October 2, 2018

All the Screen’s a Stage

How Digital Culture Is Shaking up Shakespeare Fandom

Shakespeare fan fiction: self-indulgent pastime or scholarly exercise?

According to Louise Geddes, Ph.D., associate professor of English at Adelphi, fan fiction—stories using characters or situations from popular works, written by enthusiasts and posted online—is just one of many internet-based activities turning Shakespeare fan studies on its head.

Dr. Geddes’ book The Shakespeare User: Critical and Creative Appropriations in a Networked Culture, published in 2017 by Palgrave Macmillan and co-edited with Valerie Fazel, Ph.D., a professor at Arizona State University, traces the multivalent use of Shakespeare across modern media, from social media to games and business manuals. Shakespeare has become a platform through which we can process and articulate our contemporary experience, she argues, thanks to new, openaccess fan practices produced by digital culture.

More than most popular fandoms, like Star Wars or Sherlock, Shakespeare fandom is “very academic in focus,” Dr. Geddes explained, “almost a kind of Shakespeare worship.” Shakespeare scholars enjoy enormous cultural cachet, while the notion of Shakespeare “fandom” tends to conjure images of more superficial followers.

Dr. Geddes sees little distinction between the two, however. “Scholars are privileged fans who have been given the resources and time to study our subject as much as we’d like,” she said. Rather than assuming a professional/amateur binary in Shakespeare studies, which allows scholars to assert their intellectual superiority, Dr. Geddes proposes fandom as “a robust network of enthusiasts that includes casual readers, theater fans, students, professional scholars, actors and celebrities.”

This definition both democratizes and destigmatizes fandom, granting a legitimate intellectual underpinning to online fans’ nontraditional modes of engagement—which, Dr. Geddes maintains, would be termed “cultural materialist, presentist, feminist, queer…or postcolonial” if performed in an institutional academic setting. “Fans do it with such abandon, especially in online communities where a lot of them are teenagers; they’re learning about the material as they go and figuring out what’s there,” she said. “That’s a form of critical reading, the same way that other academic explorations published by Oxford University Press are critical readings.”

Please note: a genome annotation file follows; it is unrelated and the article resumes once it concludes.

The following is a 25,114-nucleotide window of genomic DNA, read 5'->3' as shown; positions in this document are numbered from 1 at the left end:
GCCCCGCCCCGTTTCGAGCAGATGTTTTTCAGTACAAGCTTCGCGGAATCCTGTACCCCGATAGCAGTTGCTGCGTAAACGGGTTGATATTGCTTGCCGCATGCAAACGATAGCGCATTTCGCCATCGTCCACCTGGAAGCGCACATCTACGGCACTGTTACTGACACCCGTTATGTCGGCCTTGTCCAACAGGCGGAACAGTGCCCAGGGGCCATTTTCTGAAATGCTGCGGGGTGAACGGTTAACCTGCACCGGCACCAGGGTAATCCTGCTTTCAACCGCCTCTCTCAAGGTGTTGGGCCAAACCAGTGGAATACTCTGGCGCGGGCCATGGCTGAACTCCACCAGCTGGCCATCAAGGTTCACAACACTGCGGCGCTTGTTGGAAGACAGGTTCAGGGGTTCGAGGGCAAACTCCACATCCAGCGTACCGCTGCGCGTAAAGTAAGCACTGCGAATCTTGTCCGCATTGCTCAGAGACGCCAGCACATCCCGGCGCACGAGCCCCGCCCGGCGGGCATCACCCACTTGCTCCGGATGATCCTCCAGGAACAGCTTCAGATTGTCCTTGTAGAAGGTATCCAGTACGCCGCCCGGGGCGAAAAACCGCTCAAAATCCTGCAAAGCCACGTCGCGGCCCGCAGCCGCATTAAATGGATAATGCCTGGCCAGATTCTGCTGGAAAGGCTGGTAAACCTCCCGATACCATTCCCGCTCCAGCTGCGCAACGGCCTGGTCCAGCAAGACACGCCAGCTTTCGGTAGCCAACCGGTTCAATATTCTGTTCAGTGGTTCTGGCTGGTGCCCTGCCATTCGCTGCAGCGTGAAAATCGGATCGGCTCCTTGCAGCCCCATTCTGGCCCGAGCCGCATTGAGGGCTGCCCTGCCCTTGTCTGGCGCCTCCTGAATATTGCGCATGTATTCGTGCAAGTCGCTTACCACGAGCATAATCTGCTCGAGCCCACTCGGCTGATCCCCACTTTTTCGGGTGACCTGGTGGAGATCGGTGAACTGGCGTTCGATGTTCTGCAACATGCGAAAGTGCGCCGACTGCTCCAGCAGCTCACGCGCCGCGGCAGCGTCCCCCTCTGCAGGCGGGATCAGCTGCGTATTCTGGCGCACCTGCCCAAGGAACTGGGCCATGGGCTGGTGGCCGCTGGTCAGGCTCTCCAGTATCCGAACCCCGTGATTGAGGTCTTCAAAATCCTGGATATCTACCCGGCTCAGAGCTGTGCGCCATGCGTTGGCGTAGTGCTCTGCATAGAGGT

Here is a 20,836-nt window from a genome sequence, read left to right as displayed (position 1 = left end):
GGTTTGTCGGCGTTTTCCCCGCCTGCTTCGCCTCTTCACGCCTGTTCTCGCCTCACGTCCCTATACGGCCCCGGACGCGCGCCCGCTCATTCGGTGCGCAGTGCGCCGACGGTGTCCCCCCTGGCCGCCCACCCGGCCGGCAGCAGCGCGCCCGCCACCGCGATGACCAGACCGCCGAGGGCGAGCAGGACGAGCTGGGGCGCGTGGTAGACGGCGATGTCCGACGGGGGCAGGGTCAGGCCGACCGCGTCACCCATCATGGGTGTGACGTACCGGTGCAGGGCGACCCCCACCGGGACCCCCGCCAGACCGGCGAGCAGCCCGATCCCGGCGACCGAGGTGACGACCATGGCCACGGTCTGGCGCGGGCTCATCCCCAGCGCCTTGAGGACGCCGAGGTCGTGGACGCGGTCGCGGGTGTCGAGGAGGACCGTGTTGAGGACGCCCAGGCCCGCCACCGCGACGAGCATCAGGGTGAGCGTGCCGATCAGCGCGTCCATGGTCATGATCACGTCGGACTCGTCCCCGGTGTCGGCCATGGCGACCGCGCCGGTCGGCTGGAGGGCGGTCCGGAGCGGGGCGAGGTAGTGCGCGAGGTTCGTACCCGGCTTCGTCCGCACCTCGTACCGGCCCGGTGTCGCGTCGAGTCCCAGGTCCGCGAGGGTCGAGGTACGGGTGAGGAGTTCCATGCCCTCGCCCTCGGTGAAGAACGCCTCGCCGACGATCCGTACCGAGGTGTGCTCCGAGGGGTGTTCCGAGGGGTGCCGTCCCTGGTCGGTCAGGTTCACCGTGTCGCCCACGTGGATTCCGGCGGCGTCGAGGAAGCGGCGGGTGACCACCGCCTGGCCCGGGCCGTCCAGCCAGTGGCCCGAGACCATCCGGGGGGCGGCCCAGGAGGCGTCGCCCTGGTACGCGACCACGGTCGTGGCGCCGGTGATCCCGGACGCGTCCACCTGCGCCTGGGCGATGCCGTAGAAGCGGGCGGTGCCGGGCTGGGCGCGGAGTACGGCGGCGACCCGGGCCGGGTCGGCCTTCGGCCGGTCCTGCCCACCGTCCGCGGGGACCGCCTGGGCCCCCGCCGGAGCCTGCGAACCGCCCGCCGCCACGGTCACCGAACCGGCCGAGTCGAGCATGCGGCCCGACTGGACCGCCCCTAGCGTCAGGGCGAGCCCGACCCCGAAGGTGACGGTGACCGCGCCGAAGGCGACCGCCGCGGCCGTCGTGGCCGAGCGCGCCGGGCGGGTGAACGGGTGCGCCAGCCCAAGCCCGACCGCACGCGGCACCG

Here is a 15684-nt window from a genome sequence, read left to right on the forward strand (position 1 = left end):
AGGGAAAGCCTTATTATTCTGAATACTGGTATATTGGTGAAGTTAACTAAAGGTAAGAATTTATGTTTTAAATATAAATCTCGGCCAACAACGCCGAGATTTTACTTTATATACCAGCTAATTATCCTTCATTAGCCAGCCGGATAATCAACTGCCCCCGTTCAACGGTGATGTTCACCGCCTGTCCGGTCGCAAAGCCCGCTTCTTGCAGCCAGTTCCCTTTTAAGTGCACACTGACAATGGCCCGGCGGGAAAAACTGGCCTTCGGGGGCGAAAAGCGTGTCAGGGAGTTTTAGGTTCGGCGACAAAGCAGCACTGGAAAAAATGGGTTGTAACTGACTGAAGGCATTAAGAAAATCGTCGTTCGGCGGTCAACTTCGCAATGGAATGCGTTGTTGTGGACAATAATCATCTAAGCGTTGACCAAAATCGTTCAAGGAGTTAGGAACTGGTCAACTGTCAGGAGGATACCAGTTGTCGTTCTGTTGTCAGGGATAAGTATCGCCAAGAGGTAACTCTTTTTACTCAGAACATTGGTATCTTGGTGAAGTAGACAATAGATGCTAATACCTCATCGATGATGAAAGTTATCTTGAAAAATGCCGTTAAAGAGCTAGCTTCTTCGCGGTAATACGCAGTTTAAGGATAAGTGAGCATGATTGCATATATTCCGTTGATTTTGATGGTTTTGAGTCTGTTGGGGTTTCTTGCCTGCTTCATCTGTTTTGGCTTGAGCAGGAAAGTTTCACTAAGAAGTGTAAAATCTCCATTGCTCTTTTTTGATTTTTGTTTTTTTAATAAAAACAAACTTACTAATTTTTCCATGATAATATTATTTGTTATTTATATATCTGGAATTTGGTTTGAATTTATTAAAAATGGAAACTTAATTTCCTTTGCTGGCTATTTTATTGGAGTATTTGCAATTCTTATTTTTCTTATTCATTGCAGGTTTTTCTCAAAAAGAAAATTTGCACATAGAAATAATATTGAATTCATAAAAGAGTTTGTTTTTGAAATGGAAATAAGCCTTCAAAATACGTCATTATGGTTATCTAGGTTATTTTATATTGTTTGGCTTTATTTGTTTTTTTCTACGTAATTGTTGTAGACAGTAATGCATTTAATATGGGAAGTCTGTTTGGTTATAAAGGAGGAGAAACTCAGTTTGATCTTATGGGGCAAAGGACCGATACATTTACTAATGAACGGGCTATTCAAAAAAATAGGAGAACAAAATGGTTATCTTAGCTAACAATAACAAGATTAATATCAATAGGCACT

Some fandom practices take recognizable forms, from Joss Whedon’s 2012 Much Ado About Nothing film, which translates the play into a modern-day romantic comedy, to a production of King Lear presented by Syrian children in a refugee camp. Others are more unorthodox. The Tumblr blog Pop Sonnets rewrites top-40 songs as Shakespearean sonnets, while dozens of Tumblr users post outfit collages that link Shakespeare characters to certain contemporary fashions. Even Doctor Who has developed “strange and tenuous associations” with Shakespeare, Dr. Geddes notes, simply because David Tennant, the Tenth Doctor, starred as Hamlet in a Royal Shakespeare Company production.

“Shipping,” or the practice of supporting romantic relationships between two fictional characters, is also common. The online fan network devoted to Mercutio, a character in Romeo and Juliet, “identifies him as gay, ethnically Eastern European or African American, sexually sadomasochistic, occasionally transvestite and both sexually and verbally unfettered,” Dr. Geddes writes in “Unlearning Shakespeare Studies: Speculative Criticism and the Place of Fan Activism,” a 2018 article in Shakespeare Survey 71. Mercutio fan fiction is “almost always erotic,” pairing him with everyone from Tybalt to Benvolio to Romeo. “They’re moving very far away from actual Shakespeare, to the point where Mercutio becomes a character in his own right who roams around,” Dr. Geddes said.

Many fan networks rely on the source text only as an auxiliary connector, instead looking to their own life experiences and ideologies to generate discourse and content. Dr. Geddes compares this to why someone might see a play solely because they like the lead actress. “They’re processing the text, but the primary point of contact isn’t necessarily as tangible as the text itself.” In The Shakespeare User, Dr. Geddes recommends restructuring traditional literary theories and methodologies to accommodate these alternate entrance points into the text. “I try to ask my students to separate where the text begins and ends,” she said. “Working that out is a kind of fan practice, one that we all participate in.”

Now, a new generation of young scholars—online fans themselves—are poised to lead the fandom studies revolution. “Academics my age didn’t have the opportunity to interact with and consume media the way that young people do,” Dr. Geddes said. “People coming out of doctoral programs who have participated in fandom are trying to make that experience relevant to things they want to study.” She views this generational turnover as symptomatic of a larger, inevitable shift in the way we process and disseminate knowledge.

Once restricted by gatekeepers who insisted that only wellread academics could call the Bard their own, Shakespeare fandom is experiencing an online renaissance, in the process destabilizing what Dr. Geddes calls “the Shakespeare knowledge economy.” “There are larger implications here about who gets to access Shakespeare,” she said. “We’re reclaiming that right to a seat at the table.”

Louise Geddes, Ph.D., is an associate professor of English. In addition to co-editing The Shakespeare User: Critical and Creative Appropriations in a Networked Culture, she is author of Appropriating Shakespeare: A Cultural History of Pyramus and Thisbe (Rowman & Littlefield, 2017) and associate editor of Borrowers and Lenders: The Journal of Shakespeare and Appropriation.

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